Nigeria’s takaful (Islamic insurance) segment has developed rapidly in recent years. Since the introduction of the Takaful Operations Guidelines – the nation’s first rulebook for sharia-compliant insurance products – by the National Insurance Commission (NAICOM) in 2013, the country has seen an influx of interest in developing takaful products for the Nigerian market. As of the end of 2015 three companies – African Alliance, Cornerstone and Niger Insurance – offered Islamic insurance policies of various sorts, and five others have applied for and currently await approval from NAICOM to establish new takaful entities in Nigeria. In March 2015, meanwhile, NAICOM announced the establishment of the Takaful Advisory Council, a federal institution that will provide support to the individual in-house sharia advisory councils of experts (ACEs) that each Islamic insurance provider is required to operate in-house.
Most recently, in late 2015 NAICOM announced that it planned to release a series of new guidelines for takaful firms operating in Nigeria in the near future, with an eye towards broadening the existing operational framework for the nation’s burgeoning Islamic insurance industry. “In 2013 we issued a guideline on the registration of takaful insurance companies which we feel [now] is not broad enough,” Mohammed Kari, Nigeria’s Commissioner for Insurance, and the head of NAICOM, told local media in November 2015. “Earlier, companies have always applied to sell takaful products through windows. Now we have people applying for specific and specialist companies in this area, which is what we need.”
Formalising An Industry
Indeed, NAICOM’s past efforts with regard to takaful regulations have laid the groundwork for what some observers think could become a major component of Nigeria’s insurance market. In 2015 the insurance industry as a whole brought in gross written premiums (GWPs) of N350bn ($1.1bn), up around 19% from N294bn ($928.2m) the previous year, according to data reported by the Nigerian Insurers Association.
NAICOM has been a key supporter of the takaful industry, playing a major role in raising its profile in recent years. In 2005 the regulator licensed the country’s first takaful products, which were launched that year by African Alliance Insurance, Nigeria’s oldest life insurance provider. Soon thereafter Niger Insurance introduced a sharia-compliant saving and investment product. Finally, Cornerstone Insurance, a major local player, introduced a full-fledged takaful window, which, by 2013, was contributing around 3% of the firm’s total GWPs. That same year NAICOM introduced the takaful rulebook, which effectively set the scene for continued investment in the Islamic segment by making it relatively straightforward for the nation’s existing insurers to launch takaful services.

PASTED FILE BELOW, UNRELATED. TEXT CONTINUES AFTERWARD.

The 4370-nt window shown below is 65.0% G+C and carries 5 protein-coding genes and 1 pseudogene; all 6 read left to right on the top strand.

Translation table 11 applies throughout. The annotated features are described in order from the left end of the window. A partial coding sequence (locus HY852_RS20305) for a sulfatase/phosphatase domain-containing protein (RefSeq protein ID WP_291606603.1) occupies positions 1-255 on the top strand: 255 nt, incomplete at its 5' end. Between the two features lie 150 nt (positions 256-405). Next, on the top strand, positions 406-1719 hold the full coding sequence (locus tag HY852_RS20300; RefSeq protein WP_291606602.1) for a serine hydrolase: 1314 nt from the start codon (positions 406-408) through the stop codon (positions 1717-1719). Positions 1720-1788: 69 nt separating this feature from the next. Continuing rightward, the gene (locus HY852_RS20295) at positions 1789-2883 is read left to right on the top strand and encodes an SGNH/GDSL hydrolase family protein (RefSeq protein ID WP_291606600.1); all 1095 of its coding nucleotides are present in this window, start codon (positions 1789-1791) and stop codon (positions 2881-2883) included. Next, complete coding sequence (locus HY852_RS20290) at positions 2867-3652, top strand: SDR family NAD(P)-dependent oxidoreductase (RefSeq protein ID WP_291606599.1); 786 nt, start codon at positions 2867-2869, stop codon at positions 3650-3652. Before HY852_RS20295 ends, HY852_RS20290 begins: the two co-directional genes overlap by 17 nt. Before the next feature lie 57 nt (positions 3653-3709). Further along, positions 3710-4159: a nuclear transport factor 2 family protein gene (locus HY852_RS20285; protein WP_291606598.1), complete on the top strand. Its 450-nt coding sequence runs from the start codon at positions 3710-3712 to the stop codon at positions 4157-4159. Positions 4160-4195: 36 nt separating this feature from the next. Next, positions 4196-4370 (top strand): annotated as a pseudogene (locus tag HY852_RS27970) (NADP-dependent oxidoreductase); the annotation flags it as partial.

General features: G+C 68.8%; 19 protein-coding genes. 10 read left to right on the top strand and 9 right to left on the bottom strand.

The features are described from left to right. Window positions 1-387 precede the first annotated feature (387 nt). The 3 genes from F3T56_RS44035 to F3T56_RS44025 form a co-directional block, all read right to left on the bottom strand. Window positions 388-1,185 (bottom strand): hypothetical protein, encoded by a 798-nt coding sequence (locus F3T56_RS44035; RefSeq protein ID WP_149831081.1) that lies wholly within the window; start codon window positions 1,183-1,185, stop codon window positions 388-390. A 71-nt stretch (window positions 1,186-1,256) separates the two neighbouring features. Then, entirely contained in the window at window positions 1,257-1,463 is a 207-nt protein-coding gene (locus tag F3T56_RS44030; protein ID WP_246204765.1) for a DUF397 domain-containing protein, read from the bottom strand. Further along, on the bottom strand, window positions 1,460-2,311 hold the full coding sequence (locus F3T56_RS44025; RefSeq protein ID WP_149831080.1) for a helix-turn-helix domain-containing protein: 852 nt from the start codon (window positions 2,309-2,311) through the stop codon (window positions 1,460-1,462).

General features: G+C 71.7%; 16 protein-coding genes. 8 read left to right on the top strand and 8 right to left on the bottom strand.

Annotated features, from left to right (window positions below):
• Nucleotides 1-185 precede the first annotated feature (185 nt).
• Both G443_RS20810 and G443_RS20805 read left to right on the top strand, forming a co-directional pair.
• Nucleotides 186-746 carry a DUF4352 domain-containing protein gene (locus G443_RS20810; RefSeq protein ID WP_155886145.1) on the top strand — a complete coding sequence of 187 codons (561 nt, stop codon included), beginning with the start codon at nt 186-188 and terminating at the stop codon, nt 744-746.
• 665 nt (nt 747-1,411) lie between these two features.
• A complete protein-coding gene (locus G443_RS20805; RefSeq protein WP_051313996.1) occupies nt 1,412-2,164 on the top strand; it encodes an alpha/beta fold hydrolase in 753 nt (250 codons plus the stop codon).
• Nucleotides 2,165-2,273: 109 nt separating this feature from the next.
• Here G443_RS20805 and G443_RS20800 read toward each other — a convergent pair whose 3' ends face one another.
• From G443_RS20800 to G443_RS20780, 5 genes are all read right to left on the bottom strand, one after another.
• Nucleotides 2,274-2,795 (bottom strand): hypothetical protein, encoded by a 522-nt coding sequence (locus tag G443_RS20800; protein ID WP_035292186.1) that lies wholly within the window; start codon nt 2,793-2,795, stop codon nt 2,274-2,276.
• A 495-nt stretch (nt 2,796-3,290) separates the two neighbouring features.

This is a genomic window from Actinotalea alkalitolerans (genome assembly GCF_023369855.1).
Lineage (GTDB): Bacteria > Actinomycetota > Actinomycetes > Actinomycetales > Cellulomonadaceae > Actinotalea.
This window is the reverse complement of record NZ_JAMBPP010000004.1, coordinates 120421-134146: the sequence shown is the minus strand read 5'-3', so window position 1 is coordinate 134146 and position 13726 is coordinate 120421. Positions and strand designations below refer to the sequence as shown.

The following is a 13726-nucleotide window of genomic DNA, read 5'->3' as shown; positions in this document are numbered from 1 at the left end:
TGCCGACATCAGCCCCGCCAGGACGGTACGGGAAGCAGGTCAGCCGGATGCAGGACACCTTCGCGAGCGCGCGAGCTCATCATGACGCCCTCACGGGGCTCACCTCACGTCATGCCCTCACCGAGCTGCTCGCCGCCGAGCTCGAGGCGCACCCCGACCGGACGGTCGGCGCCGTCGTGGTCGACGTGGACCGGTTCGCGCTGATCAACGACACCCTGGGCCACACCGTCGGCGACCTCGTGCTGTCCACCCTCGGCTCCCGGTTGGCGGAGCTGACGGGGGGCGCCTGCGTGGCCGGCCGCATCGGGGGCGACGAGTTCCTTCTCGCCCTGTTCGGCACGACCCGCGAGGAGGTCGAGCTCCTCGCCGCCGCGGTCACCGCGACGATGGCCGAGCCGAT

Many challenges remain for Nigeria’s takaful insurers. Islamic-compliant policies are generally considered to be more expensive to develop and cover than traditional policies, due in large part to the cost of maintaining an internal ACE. As such, takaful products tend to be priced slightly higher than traditional policies, which represents a major hurdle in a country like Nigeria.
Nonetheless, Nigeria’s market fundamentals indicate significant potential for takaful uptake in the coming years. Muslims make up around 48% of Nigeria’s 184m-strong population, which means the nation is home to the largest Islamic community in Africa. Taking into account Nigeria’s expanding middle-class population, not to mention its thriving business sectors, the nation’s insurers – including the takaful segment – expect to see considerable expansion in the coming years. Lastly, assuming that NAICOM moves forward with licensing the five standalone takaful providers that have applied to carry out business in the country, the number of sharia-compliant firms operating in Nigeria is expected to more than double.
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